Dennis Kissler has fed his passion for analytical research and the trading of crude oil and natural gas futures and derivatives for more than 15 years at BOK Financial Securities – but he’s been managing commodity risk and developing hedging strategies for decades. In this edition of Market Watchers, Kissler shares his insights with Hart Energy’s Deon Daugherty, Oil and Gas Investor’s editor-in-chief, on some of the greatest gambles ahead.
Deon Daugherty: How do you view the domestic E&P sector’s performance [production, growth, M&A] in 2022? What are companies doing well, and in what ways should they consider changing course? What are your expectations for the space this year?
Dennis Kissler: Energy prices have improved dramatically. And at the same time, most energy companies have practiced a more disciplinary approach to capital spending, which has increased profitability exponentially for companies that have had a good risk management program.
Going forward into 2023, it will become more challenging as volatility in prices should continue. Therefore, companies should continue with realistic budgets and view oil and gas prices in the ’24,’25 and even the ’26 year strips to make procurement drilling decisions and understand where breakevens versus profitability are versus their basis locations.
DD: To what extent might infrastructure underinvestment impact the U.S. market, and how might it limit the U.S.’ competitive position globally?
DK: I believe underinvestment is currently in play and that at year-end 2023 and into 2024 demand will once again begin to overtake supply. Of course, a major global recession or COVID lockdown in Asia could reset everything. U.S. shale could very well plateau production in the next 24 months—net perhaps of the Bakken.
Jet traffic and Asian road traffic is once again back to or above pre-COVID levels. Further drilling and production regulations if implemented could expedite the issue. Keep in mind, whomever controls your fuel supply also controls your food supply. You cannot plant corn and wheat without diesel.
DD: What can the energy industry as a whole do differently to attract growth investors back to the space?
DK: Companies must return capital back to the investors and shareholders and show proper risk management. Hedging policies are in place. Also, an advertising-type program that shows fossil fuels are a need and not just a want.
The transition away from fossil fuels takes time—a lot of time—and that needs to be communicated. The Tesla will not drive itself without the natural gas to produce the electricity. Europe is beginning to understand this now, but a broader educational campaign is needed.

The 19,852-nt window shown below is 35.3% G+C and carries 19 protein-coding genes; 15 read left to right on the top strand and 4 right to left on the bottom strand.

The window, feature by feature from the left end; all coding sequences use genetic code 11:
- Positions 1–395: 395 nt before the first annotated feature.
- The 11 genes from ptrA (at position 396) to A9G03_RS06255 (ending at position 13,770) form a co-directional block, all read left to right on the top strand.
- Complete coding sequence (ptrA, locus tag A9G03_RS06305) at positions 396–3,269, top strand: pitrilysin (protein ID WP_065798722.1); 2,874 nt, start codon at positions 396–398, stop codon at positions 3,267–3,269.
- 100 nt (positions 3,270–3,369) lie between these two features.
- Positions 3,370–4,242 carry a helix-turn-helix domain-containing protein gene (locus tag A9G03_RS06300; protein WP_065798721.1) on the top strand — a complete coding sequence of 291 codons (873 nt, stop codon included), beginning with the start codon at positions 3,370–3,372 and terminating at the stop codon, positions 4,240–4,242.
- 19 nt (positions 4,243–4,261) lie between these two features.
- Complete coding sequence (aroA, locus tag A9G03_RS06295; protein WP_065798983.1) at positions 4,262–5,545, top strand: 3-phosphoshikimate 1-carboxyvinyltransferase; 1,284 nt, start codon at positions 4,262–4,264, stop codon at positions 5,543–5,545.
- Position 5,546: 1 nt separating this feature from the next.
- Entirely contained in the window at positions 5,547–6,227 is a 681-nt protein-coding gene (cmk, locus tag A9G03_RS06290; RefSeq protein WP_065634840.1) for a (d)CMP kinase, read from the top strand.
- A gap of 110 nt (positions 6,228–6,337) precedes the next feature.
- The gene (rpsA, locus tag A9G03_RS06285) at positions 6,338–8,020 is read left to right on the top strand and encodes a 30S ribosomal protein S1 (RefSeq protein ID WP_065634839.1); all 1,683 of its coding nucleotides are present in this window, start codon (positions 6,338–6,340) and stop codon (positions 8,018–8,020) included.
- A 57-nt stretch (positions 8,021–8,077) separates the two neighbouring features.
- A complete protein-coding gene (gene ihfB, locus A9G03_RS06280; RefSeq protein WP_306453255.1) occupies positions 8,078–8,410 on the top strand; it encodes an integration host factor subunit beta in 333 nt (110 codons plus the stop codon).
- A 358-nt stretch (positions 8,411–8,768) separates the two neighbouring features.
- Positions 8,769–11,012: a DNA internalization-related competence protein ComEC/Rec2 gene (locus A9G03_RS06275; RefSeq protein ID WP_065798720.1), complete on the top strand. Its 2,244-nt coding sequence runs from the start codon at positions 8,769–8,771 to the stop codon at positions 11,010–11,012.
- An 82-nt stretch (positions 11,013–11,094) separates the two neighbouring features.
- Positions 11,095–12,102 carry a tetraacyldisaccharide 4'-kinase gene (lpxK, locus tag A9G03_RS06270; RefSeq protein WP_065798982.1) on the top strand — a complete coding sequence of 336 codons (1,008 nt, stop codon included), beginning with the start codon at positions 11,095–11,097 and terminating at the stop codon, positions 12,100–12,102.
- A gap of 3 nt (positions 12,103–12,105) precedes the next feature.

DD: What is driving the volatility in global crude prices?
DK: Supply and demand is becoming very erratic given the COVID shutdown in Asia and then the reopening and the Russian-Ukraine war.
Extremely high margin requirements by the exchange have taken a lot of the small speculators out of crude and natural gas futures, and when that happens, the liquidity suffers and becomes a “thin” type market which causes wide price swings. A lot of people don’t understand the importance of market liquidity that small speculators bring to the market.
DD: What happened to the expectation of resurgent demand from China post-COVID? How has it impacted global markets?
DK: The demand caused by China’s reopening has been a bit slower than expected mostly from the tighter monetary programs from world banks’ increasing interest rates.
Keep in mind China is a major exporter of goods and world economies have been pausing a bit due to higher interest rates. That being said, China is a large consumer of petroleum products and we should see their demand continue to rise in the coming weeks.
DD: How do you envision the long-term impact of Russia’s war on Ukraine and its essential weaponization of energy?
DK: It has been and will continue to change the face of European energy dependence. The U.S. should be the biggest beneficiary as LNG and fuel demand in Europe will look toward North America for supply. I believe this would continue even if some sort of “truce” or peace talk were executed. This will be a long-lasting effect.
DD: What are your views on the validity and efficacy of OPEC+, given Russia’s aggression during the past year?
DK: OPEC+, I believe, will stick together. Longer term, I also believe their production outlook could be overstated. Nineteen of the 23 members are having trouble meeting production metrics at this time. Saudi Aramco may accomplish a reinvestment back into production which, if it occurs, will take years to come to market. In the next two to three years, I believe Russia, along with OPEC, will be challenged to make production quotas and could be well short of production expectations.
DD: How do you view the success or failure of U.S. sanctions and EU price caps relative to Russia?
DK: Sanctions have had a negative effect on Russian income. However, as long as China and India continue to take Russian production, the effects have been minimized.
DD: Given the dramatic shift in the oil and gas global market in response to Russia’s aggression, how do you view the future of supply/demand in Europe specifically and, more broadly, around the world?
DK: It has been and will continue to change the face of European energy dependence. The U.S. should be the biggest beneficiary as LNG and fuel demand in Europe will look toward North America for supply. I believe this will be a long-lasting effect and a positive to North American prices.
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